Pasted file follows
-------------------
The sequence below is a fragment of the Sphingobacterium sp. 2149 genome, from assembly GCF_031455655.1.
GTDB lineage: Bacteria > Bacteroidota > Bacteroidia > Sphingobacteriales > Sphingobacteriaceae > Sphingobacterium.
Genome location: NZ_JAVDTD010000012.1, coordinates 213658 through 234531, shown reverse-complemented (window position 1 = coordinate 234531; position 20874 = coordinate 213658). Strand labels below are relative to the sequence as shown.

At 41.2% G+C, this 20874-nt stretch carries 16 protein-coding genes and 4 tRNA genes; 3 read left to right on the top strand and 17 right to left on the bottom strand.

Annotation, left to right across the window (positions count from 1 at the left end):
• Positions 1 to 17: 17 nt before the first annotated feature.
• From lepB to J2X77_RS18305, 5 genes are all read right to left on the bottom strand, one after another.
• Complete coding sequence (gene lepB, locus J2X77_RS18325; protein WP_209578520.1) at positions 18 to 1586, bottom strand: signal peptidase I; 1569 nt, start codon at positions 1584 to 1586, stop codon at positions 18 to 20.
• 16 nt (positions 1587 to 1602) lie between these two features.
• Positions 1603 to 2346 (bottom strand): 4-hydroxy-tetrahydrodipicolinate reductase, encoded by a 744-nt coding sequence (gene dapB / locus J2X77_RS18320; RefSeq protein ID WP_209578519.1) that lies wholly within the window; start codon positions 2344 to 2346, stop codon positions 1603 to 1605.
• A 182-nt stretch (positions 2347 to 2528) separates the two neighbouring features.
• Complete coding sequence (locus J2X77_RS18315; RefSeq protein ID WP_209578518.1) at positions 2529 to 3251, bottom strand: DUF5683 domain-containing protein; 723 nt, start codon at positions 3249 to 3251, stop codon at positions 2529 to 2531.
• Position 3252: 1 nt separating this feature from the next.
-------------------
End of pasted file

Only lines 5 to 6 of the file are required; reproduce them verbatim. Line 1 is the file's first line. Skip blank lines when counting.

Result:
Annotation, left to right across the window (positions count from 1 at the left end):
• Positions 1 to 17: 17 nt before the first annotated feature.